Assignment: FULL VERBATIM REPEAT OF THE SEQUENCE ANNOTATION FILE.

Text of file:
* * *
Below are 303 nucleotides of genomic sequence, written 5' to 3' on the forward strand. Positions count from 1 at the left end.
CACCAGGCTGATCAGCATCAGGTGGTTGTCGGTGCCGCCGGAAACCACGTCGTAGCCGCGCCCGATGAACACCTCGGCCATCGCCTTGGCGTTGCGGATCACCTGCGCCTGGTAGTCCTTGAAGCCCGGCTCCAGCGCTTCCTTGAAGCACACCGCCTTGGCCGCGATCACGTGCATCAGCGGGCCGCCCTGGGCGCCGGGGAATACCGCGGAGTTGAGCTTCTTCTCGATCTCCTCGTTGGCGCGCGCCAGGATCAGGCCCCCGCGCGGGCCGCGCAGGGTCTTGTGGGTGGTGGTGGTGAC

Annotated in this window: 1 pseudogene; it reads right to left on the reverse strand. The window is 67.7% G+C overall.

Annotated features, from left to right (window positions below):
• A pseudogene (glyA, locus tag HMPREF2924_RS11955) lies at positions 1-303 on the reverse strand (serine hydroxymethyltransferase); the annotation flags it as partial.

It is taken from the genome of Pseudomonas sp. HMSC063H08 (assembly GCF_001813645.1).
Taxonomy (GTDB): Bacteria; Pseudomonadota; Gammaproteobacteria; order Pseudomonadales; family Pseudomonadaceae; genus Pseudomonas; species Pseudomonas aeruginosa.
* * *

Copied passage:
Below are 303 nucleotides of genomic sequence, written 5' to 3' on the forward strand. Positions count from 1 at the left end.
CACCAGGCTGATCAGCATCAGGTGGTTGTCGGTGCCGCCGGAAACCACGTCGTAGCCGCGCCCGATGAACACCTCGGCCATCGCCTTGGCGTTGCGGATCACCTGCGCCTGGTAGTCCTTGAAGCCCGGCTCCAGCGCTTCCTTGAAGCACACCGCCTTGGCCGCGATCACGTGCATCAGCGGGCCGCCCTGGGCGCCGGGGAATACCGCGGAGTTGAGCTTCTTCTCGATCTCCTCGTTGGCGCGCGCCAGGATCAGGCCCCCGCGCGGGCCGCGCAGGGTCTTGTGGGTGGTGGTGGTGAC

Annotated in this window: 1 pseudogene; it reads right to left on the reverse strand. The window is 67.7% G+C overall.

Annotated features, from left to right (window positions below):
• A pseudogene (glyA, locus tag HMPREF2924_RS11955) lies at positions 1-303 on the reverse strand (serine hydroxymethyltransferase); the annotation flags it as partial.

It is taken from the genome of Pseudomonas sp. HMSC063H08 (assembly GCF_001813645.1).
Taxonomy (GTDB): Bacteria; Pseudomonadota; Gammaproteobacteria; order Pseudomonadales; family Pseudomonadaceae; genus Pseudomonas; species Pseudomonas aeruginosa.